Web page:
C California Style

Sacramento Street destination March has launched online with everything from custom-crafted islands to kosher salt. marchsf.com. PHOTO: Kelly Ishikawa.
PHOTO: Laurie Frankel.
Angelo Garro and his Nonna. PHOTO: Ursula Heller.
Omnivore Salt, $10/6 oz., omnivoresalt.com. PHOTO: Laurie Frankel.

Shaking It Up

by intern

A top chef’s pantry, a blacksmith’s secret salt, a dialed-in culinary store—here, the newest ways to relish California’s spice world.

Worth His Salt
In 2006’s bestseller The Omnivore’s Dilemma, there’s a rather poignant chapter about Michael Pollan’s hunter-gatherer mentor. A blacksmith with a storied kitchen in a San Francisco forge, Angelo Garro travels with the author to the Sonoma Coast, where they forage for chanterelles and hunt wild boar. The outspoken Pollan has shied from endorsements; however, in his words, “My debt to Angelo is so deep, and his salt so special, that I have no choice. Rule broken.”

You see, anyone who has picked grapes or pickled herring with Garro, or attended one of his feasts, has likely clamored for his salt. “About 20-some years ago, I started to make a mix that I was going to use for rubbing on meat, and fish and vegetables. And I did it and gave it to friends, and they loved it—and came back again and again and again,” says Garro. “I’ve been sharing recipes forever—except for the recipe of the salt.”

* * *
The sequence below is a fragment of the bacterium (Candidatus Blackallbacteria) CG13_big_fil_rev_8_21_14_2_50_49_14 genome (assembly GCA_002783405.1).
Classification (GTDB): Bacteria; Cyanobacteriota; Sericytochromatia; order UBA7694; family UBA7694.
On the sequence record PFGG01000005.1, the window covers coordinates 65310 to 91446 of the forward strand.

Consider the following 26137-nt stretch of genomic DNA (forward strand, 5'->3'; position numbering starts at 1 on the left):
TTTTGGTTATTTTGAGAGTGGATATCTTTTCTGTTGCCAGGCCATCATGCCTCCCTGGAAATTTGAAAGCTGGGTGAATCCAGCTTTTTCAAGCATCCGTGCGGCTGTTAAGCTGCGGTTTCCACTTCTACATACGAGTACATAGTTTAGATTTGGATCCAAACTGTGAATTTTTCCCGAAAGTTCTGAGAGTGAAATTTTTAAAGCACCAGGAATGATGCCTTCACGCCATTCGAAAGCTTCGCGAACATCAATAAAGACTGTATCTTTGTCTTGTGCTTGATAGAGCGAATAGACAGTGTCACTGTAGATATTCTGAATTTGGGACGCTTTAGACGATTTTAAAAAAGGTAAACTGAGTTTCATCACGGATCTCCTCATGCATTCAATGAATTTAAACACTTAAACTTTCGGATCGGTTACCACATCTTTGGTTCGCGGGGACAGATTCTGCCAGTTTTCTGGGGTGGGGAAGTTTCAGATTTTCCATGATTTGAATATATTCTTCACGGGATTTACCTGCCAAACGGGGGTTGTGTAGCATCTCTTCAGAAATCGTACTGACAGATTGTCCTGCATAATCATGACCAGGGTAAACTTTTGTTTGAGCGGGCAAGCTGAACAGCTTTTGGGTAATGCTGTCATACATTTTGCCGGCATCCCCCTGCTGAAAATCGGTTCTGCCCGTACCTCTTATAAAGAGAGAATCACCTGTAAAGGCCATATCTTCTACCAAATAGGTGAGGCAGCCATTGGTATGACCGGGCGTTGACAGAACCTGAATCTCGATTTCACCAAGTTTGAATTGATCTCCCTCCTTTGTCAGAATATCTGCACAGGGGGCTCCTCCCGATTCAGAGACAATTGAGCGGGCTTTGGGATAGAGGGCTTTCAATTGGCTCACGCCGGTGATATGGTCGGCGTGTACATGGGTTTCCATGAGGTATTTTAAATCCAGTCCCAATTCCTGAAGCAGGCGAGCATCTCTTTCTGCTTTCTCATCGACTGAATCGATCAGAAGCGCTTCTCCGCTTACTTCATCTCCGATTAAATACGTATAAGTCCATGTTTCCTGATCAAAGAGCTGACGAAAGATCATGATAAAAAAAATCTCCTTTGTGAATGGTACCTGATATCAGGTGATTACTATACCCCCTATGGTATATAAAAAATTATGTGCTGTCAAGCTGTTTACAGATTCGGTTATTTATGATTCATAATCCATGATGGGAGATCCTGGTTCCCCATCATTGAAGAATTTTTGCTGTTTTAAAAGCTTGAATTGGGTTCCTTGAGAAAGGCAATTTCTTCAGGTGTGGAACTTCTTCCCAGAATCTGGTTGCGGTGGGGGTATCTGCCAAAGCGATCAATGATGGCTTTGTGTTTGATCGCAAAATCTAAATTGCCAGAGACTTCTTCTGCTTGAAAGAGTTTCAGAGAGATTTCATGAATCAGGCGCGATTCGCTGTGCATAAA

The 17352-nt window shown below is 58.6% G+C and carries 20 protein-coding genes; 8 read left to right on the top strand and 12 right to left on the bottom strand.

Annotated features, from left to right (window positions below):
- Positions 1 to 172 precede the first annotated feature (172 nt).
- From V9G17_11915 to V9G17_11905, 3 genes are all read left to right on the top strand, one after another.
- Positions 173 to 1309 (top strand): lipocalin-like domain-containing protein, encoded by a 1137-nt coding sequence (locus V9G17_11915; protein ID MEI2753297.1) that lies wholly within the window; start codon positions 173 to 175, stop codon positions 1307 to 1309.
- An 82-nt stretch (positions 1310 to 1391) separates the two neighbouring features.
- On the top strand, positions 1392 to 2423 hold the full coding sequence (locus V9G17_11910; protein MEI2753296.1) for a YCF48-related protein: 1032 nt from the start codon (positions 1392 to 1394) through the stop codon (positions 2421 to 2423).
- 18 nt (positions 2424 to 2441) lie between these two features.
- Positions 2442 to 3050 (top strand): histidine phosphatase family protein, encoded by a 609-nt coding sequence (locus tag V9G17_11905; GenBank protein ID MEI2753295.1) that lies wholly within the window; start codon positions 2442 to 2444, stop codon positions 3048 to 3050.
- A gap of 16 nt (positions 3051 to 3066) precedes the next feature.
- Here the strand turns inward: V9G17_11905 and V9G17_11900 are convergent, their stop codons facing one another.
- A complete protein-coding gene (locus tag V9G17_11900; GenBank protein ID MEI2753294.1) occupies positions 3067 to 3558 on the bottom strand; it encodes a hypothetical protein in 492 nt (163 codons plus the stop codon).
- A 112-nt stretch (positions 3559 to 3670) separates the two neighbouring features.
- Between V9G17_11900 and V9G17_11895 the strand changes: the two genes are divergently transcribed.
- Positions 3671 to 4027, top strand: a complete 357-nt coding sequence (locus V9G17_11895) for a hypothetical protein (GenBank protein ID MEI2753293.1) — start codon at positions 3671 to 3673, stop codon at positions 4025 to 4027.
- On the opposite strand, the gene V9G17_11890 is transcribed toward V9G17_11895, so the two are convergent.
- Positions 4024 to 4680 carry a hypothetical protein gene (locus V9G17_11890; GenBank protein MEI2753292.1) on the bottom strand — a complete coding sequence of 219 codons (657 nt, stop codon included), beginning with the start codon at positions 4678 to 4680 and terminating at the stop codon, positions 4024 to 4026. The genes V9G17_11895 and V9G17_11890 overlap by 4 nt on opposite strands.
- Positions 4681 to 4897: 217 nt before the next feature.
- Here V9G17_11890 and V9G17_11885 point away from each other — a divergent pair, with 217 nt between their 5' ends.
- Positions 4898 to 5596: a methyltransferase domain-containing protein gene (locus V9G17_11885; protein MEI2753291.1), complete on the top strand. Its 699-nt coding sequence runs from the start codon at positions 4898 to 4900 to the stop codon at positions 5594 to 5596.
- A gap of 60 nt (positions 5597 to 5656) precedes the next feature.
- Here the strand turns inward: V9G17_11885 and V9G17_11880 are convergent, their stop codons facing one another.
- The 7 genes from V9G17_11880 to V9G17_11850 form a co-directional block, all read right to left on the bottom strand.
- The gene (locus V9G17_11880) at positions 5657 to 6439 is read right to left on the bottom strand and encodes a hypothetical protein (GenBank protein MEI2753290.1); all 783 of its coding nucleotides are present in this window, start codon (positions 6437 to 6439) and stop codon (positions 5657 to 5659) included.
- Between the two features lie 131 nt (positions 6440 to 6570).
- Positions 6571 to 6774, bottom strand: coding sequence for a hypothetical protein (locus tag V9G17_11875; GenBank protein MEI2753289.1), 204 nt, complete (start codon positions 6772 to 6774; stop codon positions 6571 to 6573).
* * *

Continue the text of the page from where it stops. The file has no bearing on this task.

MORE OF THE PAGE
Garro is native to sun-drenched Siracusa, where wild fennel grows rampant and sun-drenched Nero d’Avola grapes grow plump in volcanic soil. The Sicilian wind carries ancient history along with the fragrance of Tarocco oranges. Both his mother and “Nonna” taught him to cook. “My grandmother said, ‘As long as you have black pepper, red pepper and salt, you can make everything taste OK.’”

The artisan blacksmith learned his trade in Switzerland and established a distinguished career in Toronto. He decamped to San Francisco in 1983, and he has remained a master of ironwork, from romantic balustrades to cast sculpture. During this time, Garro’s Renaissance Forge has become far more than a metal fabrication studio. From the rafters, salumi dangles like pendant lighting as it cures. Barrels of wine wait, and animals are whole-roasted. Pasta, sunny from the semolina, is from scratch. Everything is handmade. Of the convivial dinners, says longtime grape-picking companion and business associate Beth Malik, “Friends bring friends. It’s always growing with new people.”

A year ago, Malik—a former product development specialist at Levi Strauss—told Garro about crowdfunding website Kickstarter. (She would soon help with sourcing and production.) Garro says the time was right: “I’m semiretired. I still do some metalwork, but not like in the old days. I could start doing something.”

Noted filmmaker Werner Herzog stepped in to narrate a short film to accompany the Kickstarter project. Garro recalls, “I said, ‘Would you like to look at this video we made?’ He said, ‘Just give it to me. It needs some work.’” There were Pollan’s words, and then there’s the immeasurable power of an Alice Waters testimonial: “This salt is so indispensable, I bring a bag everywhere I go!”

The campaign ended September 7, and 3,057 backers had pledged $141,467—far surpassing the funding goal of $30,000.

With Omnivore Salt now in production, sales have begun online and in shops such as Belcampo Meat Co. and Shed in Healdsburg. The Pacific Northwest is next. Back at the forge, Garro is still savoring his daily cappuccino, still cooking. Truly salt of the earth. omnivoresalt.com.

Written and edited by Alison Clare Steingold.